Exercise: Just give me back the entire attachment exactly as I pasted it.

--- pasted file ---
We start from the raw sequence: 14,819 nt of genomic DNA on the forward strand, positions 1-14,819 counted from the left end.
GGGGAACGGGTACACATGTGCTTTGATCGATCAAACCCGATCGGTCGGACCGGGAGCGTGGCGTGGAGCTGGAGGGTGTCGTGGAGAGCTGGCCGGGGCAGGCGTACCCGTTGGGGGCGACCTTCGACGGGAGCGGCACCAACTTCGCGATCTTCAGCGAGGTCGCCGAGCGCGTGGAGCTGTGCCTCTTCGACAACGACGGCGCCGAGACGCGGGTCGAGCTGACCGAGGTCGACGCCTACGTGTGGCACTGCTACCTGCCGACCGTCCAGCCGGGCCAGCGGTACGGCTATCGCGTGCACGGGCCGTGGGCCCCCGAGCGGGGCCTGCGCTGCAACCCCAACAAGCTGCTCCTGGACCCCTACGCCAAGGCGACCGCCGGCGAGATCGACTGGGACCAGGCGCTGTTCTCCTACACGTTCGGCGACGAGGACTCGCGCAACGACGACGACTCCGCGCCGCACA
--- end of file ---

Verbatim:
We start from the raw sequence: 14,819 nt of genomic DNA on the forward strand, positions 1-14,819 counted from the left end.
GGGGAACGGGTACACATGTGCTTTGATCGATCAAACCCGATCGGTCGGACCGGGAGCGTGGCGTGGAGCTGGAGGGTGTCGTGGAGAGCTGGCCGGGGCAGGCGTACCCGTTGGGGGCGACCTTCGACGGGAGCGGCACCAACTTCGCGATCTTCAGCGAGGTCGCCGAGCGCGTGGAGCTGTGCCTCTTCGACAACGACGGCGCCGAGACGCGGGTCGAGCTGACCGAGGTCGACGCCTACGTGTGGCACTGCTACCTGCCGACCGTCCAGCCGGGCCAGCGGTACGGCTATCGCGTGCACGGGCCGTGGGCCCCCGAGCGGGGCCTGCGCTGCAACCCCAACAAGCTGCTCCTGGACCCCTACGCCAAGGCGACCGCCGGCGAGATCGACTGGGACCAGGCGCTGTTCTCCTACACGTTCGGCGACGAGGACTCGCGCAACGACGACGACTCCGCGCCGCACA